BPO providers are finding that technology is becoming the foundation of every major business process. Technology is now a crucial arrow in their quiver. One of the best ways to outsource technology is through the Application Service Provider (ASP) model. In their desire to service their clients totally, many BPOs are forming partnerships with ASPs so they can add ASP services to their product mix.
This is a great idea as long as BPO providers are aware of “the risks of getting into the ASP business,” says Richard Raysman, a partner in the Manhattan law firm of Brown Raysman Millstein Felder & Steiner. Suppliers who ignore these risks could lose a hard earned customer because the ASP – whom they can’t control — did not perform. “If the ASP’s standards don’t match yours, you could besmirch your reputation,” says the attorney.
Technical issues stand at the forefront of the problem. For example, site availability is a key issue for ASP providers, points out Raysman. The buyer is also looking to the BPO provider to deliver on the Service Level Agreements (SLA) like response times, which are in the ASP’s bailiwick. “Your buyer can sue you if the ASP doesn’t adequately provide the services promised,” Raysman reports.
Interfaces can be tricky. Most BPOs want the client experience to be seamless; the client typically receives all the ASP services from the BPO’s Web site. Raysman likens this relationship to private labeling. However, the interfaces have to work so the buyer has no trouble accessing what is in reality the ASP’s Web site. Whose responsibility is that?
Because its buyer might have some specific and unusual issues to address, the BPO might have to add content to the ASP’s site. The two parties have to address this additional work in their contract with each other.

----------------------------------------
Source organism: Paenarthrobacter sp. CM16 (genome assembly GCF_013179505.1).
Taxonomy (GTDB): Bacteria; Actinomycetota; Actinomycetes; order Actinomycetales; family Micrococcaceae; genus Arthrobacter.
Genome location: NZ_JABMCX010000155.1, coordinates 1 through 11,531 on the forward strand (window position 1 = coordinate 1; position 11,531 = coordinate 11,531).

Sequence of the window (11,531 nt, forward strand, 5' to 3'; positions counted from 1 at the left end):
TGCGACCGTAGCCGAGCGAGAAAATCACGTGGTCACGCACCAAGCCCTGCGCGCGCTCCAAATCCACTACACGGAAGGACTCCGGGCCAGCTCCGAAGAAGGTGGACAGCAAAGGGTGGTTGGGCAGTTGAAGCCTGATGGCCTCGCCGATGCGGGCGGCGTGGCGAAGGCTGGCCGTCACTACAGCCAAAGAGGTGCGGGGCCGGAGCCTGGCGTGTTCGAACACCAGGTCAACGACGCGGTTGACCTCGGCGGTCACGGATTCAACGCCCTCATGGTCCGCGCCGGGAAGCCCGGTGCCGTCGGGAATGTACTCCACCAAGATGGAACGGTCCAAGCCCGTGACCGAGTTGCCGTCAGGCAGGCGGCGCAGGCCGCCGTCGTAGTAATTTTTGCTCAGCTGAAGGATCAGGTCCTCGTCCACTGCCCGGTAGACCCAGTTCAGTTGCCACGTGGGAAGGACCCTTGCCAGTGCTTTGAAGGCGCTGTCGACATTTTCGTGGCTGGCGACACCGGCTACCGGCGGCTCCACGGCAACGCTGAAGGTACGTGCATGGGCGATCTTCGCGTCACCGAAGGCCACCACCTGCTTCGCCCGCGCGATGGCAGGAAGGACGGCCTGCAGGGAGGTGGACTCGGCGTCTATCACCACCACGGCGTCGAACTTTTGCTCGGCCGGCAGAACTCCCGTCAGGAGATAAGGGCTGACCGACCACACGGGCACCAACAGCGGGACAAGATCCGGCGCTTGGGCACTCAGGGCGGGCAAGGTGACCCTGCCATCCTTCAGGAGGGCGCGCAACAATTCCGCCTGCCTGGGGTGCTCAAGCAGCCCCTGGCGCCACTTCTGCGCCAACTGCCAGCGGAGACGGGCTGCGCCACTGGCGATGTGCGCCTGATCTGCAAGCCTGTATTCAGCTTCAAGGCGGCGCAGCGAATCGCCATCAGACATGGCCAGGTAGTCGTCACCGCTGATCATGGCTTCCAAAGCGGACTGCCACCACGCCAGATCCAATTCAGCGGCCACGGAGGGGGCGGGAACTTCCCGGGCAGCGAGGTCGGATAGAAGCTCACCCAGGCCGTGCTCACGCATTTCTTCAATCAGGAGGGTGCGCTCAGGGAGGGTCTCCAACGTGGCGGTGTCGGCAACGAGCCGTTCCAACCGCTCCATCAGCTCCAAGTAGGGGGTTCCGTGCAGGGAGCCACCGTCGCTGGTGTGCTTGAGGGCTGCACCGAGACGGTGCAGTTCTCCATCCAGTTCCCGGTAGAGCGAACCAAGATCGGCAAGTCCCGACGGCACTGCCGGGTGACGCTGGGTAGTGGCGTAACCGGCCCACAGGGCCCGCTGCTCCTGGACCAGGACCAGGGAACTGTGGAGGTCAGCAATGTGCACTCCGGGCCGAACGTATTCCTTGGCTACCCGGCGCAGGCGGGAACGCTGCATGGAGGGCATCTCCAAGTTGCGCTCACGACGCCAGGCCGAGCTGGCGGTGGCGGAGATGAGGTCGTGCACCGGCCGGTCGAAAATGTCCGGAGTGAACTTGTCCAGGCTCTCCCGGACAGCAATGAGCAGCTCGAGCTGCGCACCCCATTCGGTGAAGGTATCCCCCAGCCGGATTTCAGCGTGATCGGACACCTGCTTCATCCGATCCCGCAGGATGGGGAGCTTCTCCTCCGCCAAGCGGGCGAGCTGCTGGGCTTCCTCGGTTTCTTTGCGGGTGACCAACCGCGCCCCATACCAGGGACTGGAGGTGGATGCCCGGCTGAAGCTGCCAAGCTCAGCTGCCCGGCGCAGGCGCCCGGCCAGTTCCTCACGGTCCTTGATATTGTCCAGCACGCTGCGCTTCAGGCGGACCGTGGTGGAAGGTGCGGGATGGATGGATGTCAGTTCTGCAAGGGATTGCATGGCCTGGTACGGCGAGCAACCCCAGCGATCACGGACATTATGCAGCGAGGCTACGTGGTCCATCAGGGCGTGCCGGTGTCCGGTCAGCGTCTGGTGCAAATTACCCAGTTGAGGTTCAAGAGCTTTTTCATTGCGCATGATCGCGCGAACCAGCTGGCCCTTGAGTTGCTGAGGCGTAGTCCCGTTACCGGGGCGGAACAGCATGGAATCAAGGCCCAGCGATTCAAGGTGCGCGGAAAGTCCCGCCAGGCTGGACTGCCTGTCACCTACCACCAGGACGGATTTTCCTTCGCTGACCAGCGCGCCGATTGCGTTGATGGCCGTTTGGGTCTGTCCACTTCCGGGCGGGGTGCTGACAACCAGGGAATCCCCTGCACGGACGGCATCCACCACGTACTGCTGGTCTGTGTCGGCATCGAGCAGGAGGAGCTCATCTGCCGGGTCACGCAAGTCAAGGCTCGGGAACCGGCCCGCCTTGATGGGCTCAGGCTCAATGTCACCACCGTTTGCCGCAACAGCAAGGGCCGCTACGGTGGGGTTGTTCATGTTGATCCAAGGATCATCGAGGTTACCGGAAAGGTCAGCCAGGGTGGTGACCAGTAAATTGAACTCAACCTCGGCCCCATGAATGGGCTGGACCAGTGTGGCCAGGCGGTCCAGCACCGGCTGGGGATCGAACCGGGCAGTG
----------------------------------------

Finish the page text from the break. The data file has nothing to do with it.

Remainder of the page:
SLAs Become Critical In The ASP/BPO Contract
BPO providers must address these issues in their contracts with the ASP. Raysman suggests including very specific SLAs for the ASP. If the BPO client expects the ASP Web site to be available 100 percent of the time, say so in the contract. Make sure the ASP’s response times are correct. “The BPO has to match up what it promised to the buyer with the services it is contracting for with the ASP,” the lawyer says.
Confidentiality is another issue that BPO providers have to worry about when dealing in the ASP world. Buyers typically share sensitive information with their BPO providers, especially in the human resources, tax processing, and finance and accounting areas. BPOs have never had to worry about accidentally sharing that information with anyone.
But when an ASP becomes involved, the situation changes. What happens if the ASP has a technical glitch and shares confidential data with the ASP’s other clients? It is the BPO’s responsibility to make sure the chances of this happening are zero. “The ASP has to honor client confidentiality,” says Raysman firmly.
A Complicated Legal Web
One way to ensure mistakes like this don’t happen is to create a dedicated Web site for the BPO client. Shared sites increase the chance that confidentiality can be compromised. In addition, shared sites could also affect SLA performance.
“It’s a complicated legal web,” concludes Raysman. Pun intended.
Lessons from the Outsourcing Primer:
- Adding ASP services allows a BPO to use technology in the client’s business processes.
- BPOs run the risk of losing their hard won clients if the ASP doesn’t deliver as promised.
- BPOs must make sure the services they promised the client are reflected in their contract with the ASP. Strict SLAs protect the BPO and should be included in the contract.
- Technology and confidentiality issues are the two major trouble spots.
- Dedicated Web sites remove some of the BPO risks.